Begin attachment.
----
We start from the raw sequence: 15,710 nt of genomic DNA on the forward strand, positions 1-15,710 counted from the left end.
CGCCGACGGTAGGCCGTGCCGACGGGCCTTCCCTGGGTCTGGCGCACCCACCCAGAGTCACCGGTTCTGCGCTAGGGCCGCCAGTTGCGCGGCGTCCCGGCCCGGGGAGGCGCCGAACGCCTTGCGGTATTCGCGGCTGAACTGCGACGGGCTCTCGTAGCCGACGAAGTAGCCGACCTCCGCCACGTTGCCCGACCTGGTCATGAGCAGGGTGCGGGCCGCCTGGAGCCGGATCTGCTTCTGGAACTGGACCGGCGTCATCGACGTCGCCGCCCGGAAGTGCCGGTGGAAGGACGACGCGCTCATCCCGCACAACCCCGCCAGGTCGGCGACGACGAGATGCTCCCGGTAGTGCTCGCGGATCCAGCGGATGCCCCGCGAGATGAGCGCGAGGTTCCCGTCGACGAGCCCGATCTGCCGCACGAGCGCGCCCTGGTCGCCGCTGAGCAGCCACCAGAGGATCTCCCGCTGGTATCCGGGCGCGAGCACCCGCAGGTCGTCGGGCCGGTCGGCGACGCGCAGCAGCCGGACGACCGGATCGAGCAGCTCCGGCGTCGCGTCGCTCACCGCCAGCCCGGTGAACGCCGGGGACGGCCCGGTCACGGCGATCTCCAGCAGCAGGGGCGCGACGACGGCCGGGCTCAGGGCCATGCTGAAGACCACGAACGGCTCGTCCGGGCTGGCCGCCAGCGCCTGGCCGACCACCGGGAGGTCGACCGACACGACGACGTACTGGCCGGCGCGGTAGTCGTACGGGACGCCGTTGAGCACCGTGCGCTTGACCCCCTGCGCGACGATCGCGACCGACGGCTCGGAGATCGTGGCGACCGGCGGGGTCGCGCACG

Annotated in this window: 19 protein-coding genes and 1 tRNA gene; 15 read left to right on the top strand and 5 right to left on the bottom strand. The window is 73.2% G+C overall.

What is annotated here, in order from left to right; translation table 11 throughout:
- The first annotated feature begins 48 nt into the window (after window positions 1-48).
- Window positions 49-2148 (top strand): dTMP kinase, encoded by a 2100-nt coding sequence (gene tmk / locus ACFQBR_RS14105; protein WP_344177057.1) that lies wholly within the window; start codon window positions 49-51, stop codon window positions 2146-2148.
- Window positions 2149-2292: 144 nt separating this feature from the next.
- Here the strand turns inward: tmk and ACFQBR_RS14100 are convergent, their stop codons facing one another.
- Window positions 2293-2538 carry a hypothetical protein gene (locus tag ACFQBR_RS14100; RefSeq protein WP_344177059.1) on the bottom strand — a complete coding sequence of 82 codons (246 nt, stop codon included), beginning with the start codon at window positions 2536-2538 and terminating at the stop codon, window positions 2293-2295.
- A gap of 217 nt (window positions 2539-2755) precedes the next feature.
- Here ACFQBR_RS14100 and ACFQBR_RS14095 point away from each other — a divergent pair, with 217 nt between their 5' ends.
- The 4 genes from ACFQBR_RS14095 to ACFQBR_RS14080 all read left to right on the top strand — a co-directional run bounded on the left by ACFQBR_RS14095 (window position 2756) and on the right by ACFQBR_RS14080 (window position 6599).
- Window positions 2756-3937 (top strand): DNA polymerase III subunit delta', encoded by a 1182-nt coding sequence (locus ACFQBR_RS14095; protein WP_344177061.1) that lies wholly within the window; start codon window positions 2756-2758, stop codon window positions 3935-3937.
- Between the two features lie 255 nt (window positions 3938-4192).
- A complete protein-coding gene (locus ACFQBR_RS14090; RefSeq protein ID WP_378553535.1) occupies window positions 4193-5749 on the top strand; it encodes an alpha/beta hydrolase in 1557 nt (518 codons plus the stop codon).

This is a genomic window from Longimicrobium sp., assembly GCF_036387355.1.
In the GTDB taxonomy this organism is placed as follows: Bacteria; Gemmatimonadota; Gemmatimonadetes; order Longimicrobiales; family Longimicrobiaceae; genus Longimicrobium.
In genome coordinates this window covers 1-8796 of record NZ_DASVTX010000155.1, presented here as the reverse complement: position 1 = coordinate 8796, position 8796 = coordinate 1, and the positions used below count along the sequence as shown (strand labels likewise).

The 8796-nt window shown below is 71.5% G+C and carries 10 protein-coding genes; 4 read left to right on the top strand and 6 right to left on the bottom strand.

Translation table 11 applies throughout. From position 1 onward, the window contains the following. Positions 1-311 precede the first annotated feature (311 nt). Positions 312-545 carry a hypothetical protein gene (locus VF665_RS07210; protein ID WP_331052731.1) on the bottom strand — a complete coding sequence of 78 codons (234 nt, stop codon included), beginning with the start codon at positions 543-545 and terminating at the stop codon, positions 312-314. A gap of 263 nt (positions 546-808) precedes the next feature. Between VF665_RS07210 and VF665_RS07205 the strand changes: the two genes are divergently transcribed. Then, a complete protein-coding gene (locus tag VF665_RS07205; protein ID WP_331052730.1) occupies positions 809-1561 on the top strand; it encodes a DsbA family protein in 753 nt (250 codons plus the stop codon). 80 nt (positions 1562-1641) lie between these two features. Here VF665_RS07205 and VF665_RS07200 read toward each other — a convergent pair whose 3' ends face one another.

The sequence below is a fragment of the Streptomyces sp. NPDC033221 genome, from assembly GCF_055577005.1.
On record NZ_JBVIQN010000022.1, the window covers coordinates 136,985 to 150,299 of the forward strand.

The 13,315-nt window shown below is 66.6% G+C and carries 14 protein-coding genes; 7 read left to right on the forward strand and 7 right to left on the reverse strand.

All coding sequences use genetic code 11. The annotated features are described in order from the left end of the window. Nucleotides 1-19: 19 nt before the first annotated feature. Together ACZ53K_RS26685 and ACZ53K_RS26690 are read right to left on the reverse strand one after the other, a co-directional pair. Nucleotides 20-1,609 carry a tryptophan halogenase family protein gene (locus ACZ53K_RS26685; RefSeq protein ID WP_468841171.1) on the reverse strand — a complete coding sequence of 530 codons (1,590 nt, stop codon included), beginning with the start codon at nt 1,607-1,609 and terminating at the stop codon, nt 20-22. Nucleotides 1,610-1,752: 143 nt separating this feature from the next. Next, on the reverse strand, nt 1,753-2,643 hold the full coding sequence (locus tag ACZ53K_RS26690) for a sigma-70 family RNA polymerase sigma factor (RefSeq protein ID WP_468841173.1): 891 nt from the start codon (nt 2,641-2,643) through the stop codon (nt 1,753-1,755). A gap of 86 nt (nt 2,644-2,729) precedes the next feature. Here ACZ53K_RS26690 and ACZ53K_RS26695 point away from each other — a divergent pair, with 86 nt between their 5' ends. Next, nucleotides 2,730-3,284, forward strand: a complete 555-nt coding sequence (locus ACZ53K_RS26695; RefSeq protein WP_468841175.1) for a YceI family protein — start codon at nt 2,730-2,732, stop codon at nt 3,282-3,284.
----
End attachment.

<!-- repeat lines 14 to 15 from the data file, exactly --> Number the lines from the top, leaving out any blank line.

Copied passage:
- Between the two features lie 255 nt (window positions 3938-4192).
- A complete protein-coding gene (locus ACFQBR_RS14090; RefSeq protein ID WP_378553535.1) occupies window positions 4193-5749 on the top strand; it encodes an alpha/beta hydrolase in 1557 nt (518 codons plus the stop codon).